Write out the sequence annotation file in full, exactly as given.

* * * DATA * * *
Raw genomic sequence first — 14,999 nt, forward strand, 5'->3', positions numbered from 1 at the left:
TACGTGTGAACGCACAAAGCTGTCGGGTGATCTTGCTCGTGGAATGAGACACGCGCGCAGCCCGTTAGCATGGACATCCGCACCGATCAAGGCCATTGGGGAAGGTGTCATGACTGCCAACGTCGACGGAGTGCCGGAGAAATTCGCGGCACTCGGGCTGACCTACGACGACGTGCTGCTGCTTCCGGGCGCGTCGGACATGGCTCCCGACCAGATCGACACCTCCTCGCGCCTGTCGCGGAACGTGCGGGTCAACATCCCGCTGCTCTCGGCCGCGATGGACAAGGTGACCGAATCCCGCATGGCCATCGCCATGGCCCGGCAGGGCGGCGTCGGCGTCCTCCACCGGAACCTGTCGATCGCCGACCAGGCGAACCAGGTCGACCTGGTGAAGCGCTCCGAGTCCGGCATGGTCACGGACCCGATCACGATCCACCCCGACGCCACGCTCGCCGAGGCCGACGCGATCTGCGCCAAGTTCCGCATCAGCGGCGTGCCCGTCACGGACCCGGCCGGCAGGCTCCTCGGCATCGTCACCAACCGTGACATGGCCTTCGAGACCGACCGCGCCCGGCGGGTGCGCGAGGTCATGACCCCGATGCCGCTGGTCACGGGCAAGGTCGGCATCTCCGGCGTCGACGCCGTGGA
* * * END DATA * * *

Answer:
Raw genomic sequence first — 14,999 nt, forward strand, 5'->3', positions numbered from 1 at the left:
TACGTGTGAACGCACAAAGCTGTCGGGTGATCTTGCTCGTGGAATGAGACACGCGCGCAGCCCGTTAGCATGGACATCCGCACCGATCAAGGCCATTGGGGAAGGTGTCATGACTGCCAACGTCGACGGAGTGCCGGAGAAATTCGCGGCACTCGGGCTGACCTACGACGACGTGCTGCTGCTTCCGGGCGCGTCGGACATGGCTCCCGACCAGATCGACACCTCCTCGCGCCTGTCGCGGAACGTGCGGGTCAACATCCCGCTGCTCTCGGCCGCGATGGACAAGGTGACCGAATCCCGCATGGCCATCGCCATGGCCCGGCAGGGCGGCGTCGGCGTCCTCCACCGGAACCTGTCGATCGCCGACCAGGCGAACCAGGTCGACCTGGTGAAGCGCTCCGAGTCCGGCATGGTCACGGACCCGATCACGATCCACCCCGACGCCACGCTCGCCGAGGCCGACGCGATCTGCGCCAAGTTCCGCATCAGCGGCGTGCCCGTCACGGACCCGGCCGGCAGGCTCCTCGGCATCGTCACCAACCGTGACATGGCCTTCGAGACCGACCGCGCCCGGCGGGTGCGCGAGGTCATGACCCCGATGCCGCTGGTCACGGGCAAGGTCGGCATCTCCGGCGTCGACGCCGTGGA